Clear blue water and clean, yellow sand are giving beachgoers in the Gaza Strip their first experience in years of clean and safe beaches.
A beach is an area covered with sand that is next to an ocean, lake or river.
Untreated waste has flowed directly into the waters off Gaza for years. The pollution has prevented Gazans from swimming in the Mediterranean Sea and enjoying low-cost fun.
But this season has been different. Government officials said water treatment centers, paid for by international groups, are operating across the territory. That has reduced pollution to its lowest levels in many years.
Sahar Abu Bashir, 52, said, "We couldn't come before because the sea was polluted and if we did, our children used to come back home with viruses and skin diseases.”
The mother of four told Reuters, "Today the area is clean and the sea is clean. We felt as if we were in another country.”
Many millions of cubic meters of untreated waste used to pour into the sea every day. But this week, the long sandy beach looked almost empty of red flags that warn people against swimming because of pollution.
People sat around plastic tables at the water’s edge and children played with rubber swimming equipment. In some areas, horse owners gave their animals a cooling sea bath.
The militant group Hamas runs the Environment Quality and Water Authority. It said waste that poured into the sea was now partly treated. That makes 65 percent of the beaches safe and clean. The territory’s rulers have plans to expand that. Hamas took control of the Gaza Strip in 2007.
Mohammad Mesleh is the director of environmental resources. He said, “The summer season in Gaza Strip will be relatively safe compared to previous years because of the noticeable improvement of the quality of seawater.”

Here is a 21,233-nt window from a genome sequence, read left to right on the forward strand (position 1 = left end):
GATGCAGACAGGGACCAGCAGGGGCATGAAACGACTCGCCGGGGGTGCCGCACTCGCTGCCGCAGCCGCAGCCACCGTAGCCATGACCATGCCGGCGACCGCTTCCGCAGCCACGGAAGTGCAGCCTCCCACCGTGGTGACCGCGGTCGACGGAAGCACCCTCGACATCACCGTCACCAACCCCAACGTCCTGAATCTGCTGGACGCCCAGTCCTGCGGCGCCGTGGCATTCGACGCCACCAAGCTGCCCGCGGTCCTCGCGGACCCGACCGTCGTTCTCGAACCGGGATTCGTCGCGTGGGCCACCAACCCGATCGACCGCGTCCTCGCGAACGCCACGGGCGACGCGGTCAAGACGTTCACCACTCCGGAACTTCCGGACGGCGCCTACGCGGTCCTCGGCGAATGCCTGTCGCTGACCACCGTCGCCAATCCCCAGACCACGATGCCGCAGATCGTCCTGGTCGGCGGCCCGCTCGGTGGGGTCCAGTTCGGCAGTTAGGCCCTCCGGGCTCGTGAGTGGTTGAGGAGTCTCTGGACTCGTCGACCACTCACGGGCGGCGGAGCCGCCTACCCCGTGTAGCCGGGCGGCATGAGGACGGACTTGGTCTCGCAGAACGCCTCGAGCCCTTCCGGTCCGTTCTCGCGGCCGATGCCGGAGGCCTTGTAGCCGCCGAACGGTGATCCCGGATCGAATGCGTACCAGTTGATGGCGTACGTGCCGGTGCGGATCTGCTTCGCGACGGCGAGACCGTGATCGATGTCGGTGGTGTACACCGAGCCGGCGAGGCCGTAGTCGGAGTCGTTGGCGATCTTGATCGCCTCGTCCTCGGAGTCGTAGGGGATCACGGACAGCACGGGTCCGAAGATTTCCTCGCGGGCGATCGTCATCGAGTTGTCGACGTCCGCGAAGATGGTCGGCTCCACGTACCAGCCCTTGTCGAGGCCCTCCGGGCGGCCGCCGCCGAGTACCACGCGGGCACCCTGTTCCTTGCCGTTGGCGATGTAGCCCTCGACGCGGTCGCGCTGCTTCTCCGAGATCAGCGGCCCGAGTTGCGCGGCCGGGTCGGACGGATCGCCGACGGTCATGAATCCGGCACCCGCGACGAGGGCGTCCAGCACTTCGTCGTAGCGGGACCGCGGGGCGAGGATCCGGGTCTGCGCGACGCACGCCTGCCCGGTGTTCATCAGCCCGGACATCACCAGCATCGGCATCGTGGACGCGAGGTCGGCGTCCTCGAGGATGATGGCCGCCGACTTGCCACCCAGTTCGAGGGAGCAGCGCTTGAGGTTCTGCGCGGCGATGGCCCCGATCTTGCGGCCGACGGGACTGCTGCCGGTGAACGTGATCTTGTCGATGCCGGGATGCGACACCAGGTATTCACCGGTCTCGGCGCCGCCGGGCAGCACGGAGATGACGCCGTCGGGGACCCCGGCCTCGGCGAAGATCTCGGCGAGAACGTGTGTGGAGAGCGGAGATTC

Gaza is small with an area of 375 square kilometers. It is home to 2.3 million Palestinians. Local and international records suggest most Gazans are poor and the unemployment rate in the territory is about 50 percent.
Both Israel and Egypt enforce border restrictions on Gaza because of security concerns.
Deir Al-Balah is a city in the southern Gaza Strip. There, people crowded a beachfront resort called The Old Nights, built on a hilltop looking down on the beach.
Families ate inside colorful wooden structures. The owner, Rami Al-Naa’ouq, said the structures were built to look like natural colored hilltops.
His business is doing very well this season.
He said, "When there is no pollution I will have many customers in my place. That helps me make up for the losses of innovating and getting the place ready for the new year.”
I’m Jill Robbins.
Nidal al-Mughrabi reported this story for Reuters. Gregory Stachel adapted it for VOA Learning English.
Words in This Story
previous –adj. existing or happening before the present time
resort – n. a place where people go for vacations
customer –n. a person who pays for good and services
innovate – v. to do something in a new way: to have new ideas about how something can be done
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